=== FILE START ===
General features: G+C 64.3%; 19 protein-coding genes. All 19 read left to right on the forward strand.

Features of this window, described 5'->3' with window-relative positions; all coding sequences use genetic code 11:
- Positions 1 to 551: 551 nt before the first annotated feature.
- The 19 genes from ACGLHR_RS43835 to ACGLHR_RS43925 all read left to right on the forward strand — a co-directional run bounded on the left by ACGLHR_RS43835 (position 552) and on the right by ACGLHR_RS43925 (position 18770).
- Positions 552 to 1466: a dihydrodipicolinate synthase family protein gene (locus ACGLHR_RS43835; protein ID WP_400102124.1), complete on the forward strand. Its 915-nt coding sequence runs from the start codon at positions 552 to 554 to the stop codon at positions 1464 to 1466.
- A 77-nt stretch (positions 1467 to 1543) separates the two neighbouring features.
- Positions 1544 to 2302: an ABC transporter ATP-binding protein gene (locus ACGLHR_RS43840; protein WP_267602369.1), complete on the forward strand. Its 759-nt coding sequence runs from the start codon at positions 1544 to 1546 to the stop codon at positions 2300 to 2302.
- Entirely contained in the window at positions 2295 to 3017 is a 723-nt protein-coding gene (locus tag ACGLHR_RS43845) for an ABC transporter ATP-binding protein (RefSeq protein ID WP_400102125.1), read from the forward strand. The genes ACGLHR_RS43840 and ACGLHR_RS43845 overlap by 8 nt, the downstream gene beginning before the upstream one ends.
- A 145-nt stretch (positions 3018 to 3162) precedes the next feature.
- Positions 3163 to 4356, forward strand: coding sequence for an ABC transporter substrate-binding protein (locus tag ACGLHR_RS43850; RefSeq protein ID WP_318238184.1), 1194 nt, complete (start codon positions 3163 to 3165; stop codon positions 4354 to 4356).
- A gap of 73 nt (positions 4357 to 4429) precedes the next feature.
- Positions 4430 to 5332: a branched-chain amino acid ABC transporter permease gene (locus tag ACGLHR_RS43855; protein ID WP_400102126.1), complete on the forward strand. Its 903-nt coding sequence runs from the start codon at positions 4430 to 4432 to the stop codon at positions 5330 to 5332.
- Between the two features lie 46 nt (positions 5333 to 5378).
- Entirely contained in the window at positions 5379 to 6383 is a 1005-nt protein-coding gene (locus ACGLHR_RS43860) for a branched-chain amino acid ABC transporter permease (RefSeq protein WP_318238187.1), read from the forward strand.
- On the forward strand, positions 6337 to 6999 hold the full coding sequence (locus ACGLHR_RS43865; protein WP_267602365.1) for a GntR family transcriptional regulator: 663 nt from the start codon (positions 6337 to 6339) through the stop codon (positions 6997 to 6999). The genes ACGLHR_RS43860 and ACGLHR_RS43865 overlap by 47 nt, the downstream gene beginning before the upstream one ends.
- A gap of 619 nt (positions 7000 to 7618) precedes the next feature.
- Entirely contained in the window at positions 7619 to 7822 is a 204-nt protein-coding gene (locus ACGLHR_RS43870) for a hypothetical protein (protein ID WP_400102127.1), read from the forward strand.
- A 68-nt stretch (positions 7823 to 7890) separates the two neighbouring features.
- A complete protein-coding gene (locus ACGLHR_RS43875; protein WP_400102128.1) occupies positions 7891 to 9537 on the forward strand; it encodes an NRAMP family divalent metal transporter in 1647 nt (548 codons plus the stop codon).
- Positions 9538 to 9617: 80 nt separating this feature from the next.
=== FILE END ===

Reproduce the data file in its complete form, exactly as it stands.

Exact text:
General features: G+C 64.3%; 19 protein-coding genes. All 19 read left to right on the forward strand.

Features of this window, described 5'->3' with window-relative positions; all coding sequences use genetic code 11:
- Positions 1 to 551: 551 nt before the first annotated feature.
- The 19 genes from ACGLHR_RS43835 to ACGLHR_RS43925 all read left to right on the forward strand — a co-directional run bounded on the left by ACGLHR_RS43835 (position 552) and on the right by ACGLHR_RS43925 (position 18770).
- Positions 552 to 1466: a dihydrodipicolinate synthase family protein gene (locus ACGLHR_RS43835; protein ID WP_400102124.1), complete on the forward strand. Its 915-nt coding sequence runs from the start codon at positions 552 to 554 to the stop codon at positions 1464 to 1466.
- A 77-nt stretch (positions 1467 to 1543) separates the two neighbouring features.
- Positions 1544 to 2302: an ABC transporter ATP-binding protein gene (locus ACGLHR_RS43840; protein WP_267602369.1), complete on the forward strand. Its 759-nt coding sequence runs from the start codon at positions 1544 to 1546 to the stop codon at positions 2300 to 2302.
- Entirely contained in the window at positions 2295 to 3017 is a 723-nt protein-coding gene (locus tag ACGLHR_RS43845) for an ABC transporter ATP-binding protein (RefSeq protein ID WP_400102125.1), read from the forward strand. The genes ACGLHR_RS43840 and ACGLHR_RS43845 overlap by 8 nt, the downstream gene beginning before the upstream one ends.
- A 145-nt stretch (positions 3018 to 3162) precedes the next feature.
- Positions 3163 to 4356, forward strand: coding sequence for an ABC transporter substrate-binding protein (locus tag ACGLHR_RS43850; RefSeq protein ID WP_318238184.1), 1194 nt, complete (start codon positions 3163 to 3165; stop codon positions 4354 to 4356).
- A gap of 73 nt (positions 4357 to 4429) precedes the next feature.
- Positions 4430 to 5332: a branched-chain amino acid ABC transporter permease gene (locus tag ACGLHR_RS43855; protein ID WP_400102126.1), complete on the forward strand. Its 903-nt coding sequence runs from the start codon at positions 4430 to 4432 to the stop codon at positions 5330 to 5332.
- Between the two features lie 46 nt (positions 5333 to 5378).
- Entirely contained in the window at positions 5379 to 6383 is a 1005-nt protein-coding gene (locus ACGLHR_RS43860) for a branched-chain amino acid ABC transporter permease (RefSeq protein WP_318238187.1), read from the forward strand.
- On the forward strand, positions 6337 to 6999 hold the full coding sequence (locus ACGLHR_RS43865; protein WP_267602365.1) for a GntR family transcriptional regulator: 663 nt from the start codon (positions 6337 to 6339) through the stop codon (positions 6997 to 6999). The genes ACGLHR_RS43860 and ACGLHR_RS43865 overlap by 47 nt, the downstream gene beginning before the upstream one ends.
- A gap of 619 nt (positions 7000 to 7618) precedes the next feature.
- Entirely contained in the window at positions 7619 to 7822 is a 204-nt protein-coding gene (locus ACGLHR_RS43870) for a hypothetical protein (protein ID WP_400102127.1), read from the forward strand.
- A 68-nt stretch (positions 7823 to 7890) separates the two neighbouring features.
- A complete protein-coding gene (locus ACGLHR_RS43875; protein WP_400102128.1) occupies positions 7891 to 9537 on the forward strand; it encodes an NRAMP family divalent metal transporter in 1647 nt (548 codons plus the stop codon).
- Positions 9538 to 9617: 80 nt separating this feature from the next.